(c) The aim of the agricultural program is to raise the economic and social well being of the small farmers in Northern Samar by strengthening government agencies' support capabilities and ensuring that farmers have access to improved farming practices. The program has emphasised increased production of rice, the major staple of the local community. Production increases may change the province from net importer to self sufficiency or posibly net exporter to other parts of the Philippines and local dietary levels should improve as a result. Although the main emphasis is on the development of lowland rice farming, the project is directly involved in activities in other cropping areas. For example, suitable farming methods for upland crops such as maize, vegetables and leguminous crops are currently being developed on research areas and evaluated on farmer's fields. The aim of the upland programs is to reduce the tenant's dependence on copra by providing supplementary income from intercropping activities. Crops included in the upland program would supplement local food production and, as in the case of rice, may result in increased export should local production exceed local demand.

(d) (i) Subsistence farmers do not pay cash for the improved technology. Project assistance is given to farmers through the provision of capital items such as farm implements, as well as fertiliser and seed, to farmers associations . The farmer members hire the implements from the associations and are supplied with other inputs with repayment in kind being made after harvest. The technology package which has been developed by the Philippine Ministry of Agriculture with project assistance is geared towards ensuring that farmers have adequate supplies from their harvest to increase their economic well-being and meet their rental commitments.

(ii) The program deals with small farmers, owners and tenants whose average farm size is 1.36 ha compared to the Northern Samar rice land farm average of 1. 8 ha. While there can be no guarantee that farmers will not be dispossessed, the small size of their holdings and the lack of any visible trend towards this suggests that this would be unlikely. This aspect will continue to be closely monitored by the project.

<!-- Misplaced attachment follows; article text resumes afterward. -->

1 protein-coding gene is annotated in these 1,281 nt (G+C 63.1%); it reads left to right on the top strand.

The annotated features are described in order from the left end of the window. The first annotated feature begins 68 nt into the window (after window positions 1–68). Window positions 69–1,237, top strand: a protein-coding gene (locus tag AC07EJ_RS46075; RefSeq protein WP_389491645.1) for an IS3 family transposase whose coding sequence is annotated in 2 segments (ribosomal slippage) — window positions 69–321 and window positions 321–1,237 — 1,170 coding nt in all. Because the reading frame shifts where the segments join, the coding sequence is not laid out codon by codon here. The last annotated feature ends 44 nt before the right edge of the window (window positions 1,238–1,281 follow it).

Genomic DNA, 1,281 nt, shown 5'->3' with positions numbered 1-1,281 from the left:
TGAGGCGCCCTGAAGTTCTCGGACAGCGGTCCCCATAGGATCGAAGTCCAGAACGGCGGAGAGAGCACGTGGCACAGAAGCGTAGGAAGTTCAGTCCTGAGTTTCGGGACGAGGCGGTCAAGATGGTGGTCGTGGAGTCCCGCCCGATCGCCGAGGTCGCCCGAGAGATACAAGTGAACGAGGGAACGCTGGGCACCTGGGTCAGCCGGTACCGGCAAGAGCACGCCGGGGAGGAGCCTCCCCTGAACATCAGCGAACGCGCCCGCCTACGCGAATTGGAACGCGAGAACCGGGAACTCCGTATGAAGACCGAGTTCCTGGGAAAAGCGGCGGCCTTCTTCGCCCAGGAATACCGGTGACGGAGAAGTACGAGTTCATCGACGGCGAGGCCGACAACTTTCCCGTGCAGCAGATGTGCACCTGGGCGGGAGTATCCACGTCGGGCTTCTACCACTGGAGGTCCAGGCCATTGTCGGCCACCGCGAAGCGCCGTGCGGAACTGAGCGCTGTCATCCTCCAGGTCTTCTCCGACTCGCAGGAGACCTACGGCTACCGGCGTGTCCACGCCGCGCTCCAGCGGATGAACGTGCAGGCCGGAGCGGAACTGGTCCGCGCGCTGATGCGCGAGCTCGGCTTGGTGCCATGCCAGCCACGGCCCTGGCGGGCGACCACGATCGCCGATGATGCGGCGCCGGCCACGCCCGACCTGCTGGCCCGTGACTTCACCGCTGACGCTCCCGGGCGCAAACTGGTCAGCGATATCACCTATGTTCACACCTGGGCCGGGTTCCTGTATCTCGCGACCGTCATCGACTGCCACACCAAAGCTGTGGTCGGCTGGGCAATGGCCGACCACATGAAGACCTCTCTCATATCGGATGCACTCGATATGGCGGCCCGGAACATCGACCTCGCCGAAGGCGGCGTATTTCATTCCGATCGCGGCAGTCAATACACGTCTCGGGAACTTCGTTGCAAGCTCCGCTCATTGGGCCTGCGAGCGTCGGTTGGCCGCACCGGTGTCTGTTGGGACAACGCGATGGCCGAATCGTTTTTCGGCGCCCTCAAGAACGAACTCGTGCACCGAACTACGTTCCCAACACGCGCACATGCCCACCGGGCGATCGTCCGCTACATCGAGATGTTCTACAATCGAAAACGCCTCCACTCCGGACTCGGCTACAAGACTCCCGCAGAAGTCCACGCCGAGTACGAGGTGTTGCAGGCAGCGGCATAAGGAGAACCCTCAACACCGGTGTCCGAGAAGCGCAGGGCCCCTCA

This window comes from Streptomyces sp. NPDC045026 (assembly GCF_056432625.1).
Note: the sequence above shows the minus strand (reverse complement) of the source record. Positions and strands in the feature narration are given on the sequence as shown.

(e) Pesticides used include: Azinphos ethyl plus BPMC, monocrotophos, endosulfan, melathion, carbaryl, zinc oxide, carbofuran, and butachlor.

(f) (i-iii) No. However, all pesticides and fertilisers used on the program have been screened by the Fertilisers and Pesticide Authority (FPA) of the Philippines. All chemicals are labelled to ensure safe and proper use by farm workers and the provincial health services have been informed about procedures to be followed in cases of accidental poisoning. Practical farmer training classes include the use and safe handling of chemicals. Farmers' use of chemicals in the project area is guided by Ministry of Agriculture extension staff and monitored by project personnel to ensure compliance with FPA recommendations on environment effects of agricultural chemicals.

(g) (i) A range of vehicle types is used to carry agricultural supplies and produce, including two-axle trucks which can be safely loaded to 12 tonnes gross .

(ii) The roads are being constructed to the Philippine Government general specifications for roads and bridges, 1976. The Philippine Government meets 60 percent of road construction costs. Road construction to date has been confined to upgrading a national highway along the coast of Northern Samar. This road is two-lane concrete which will withstand damage from frequent typhoons in the area and need little maintenance. Feeder (farm-to-market) roads which can be accommodated within budgetary allocations will be constructed with a gravel surface to specifications drawn up in conjunction with Australian personnel.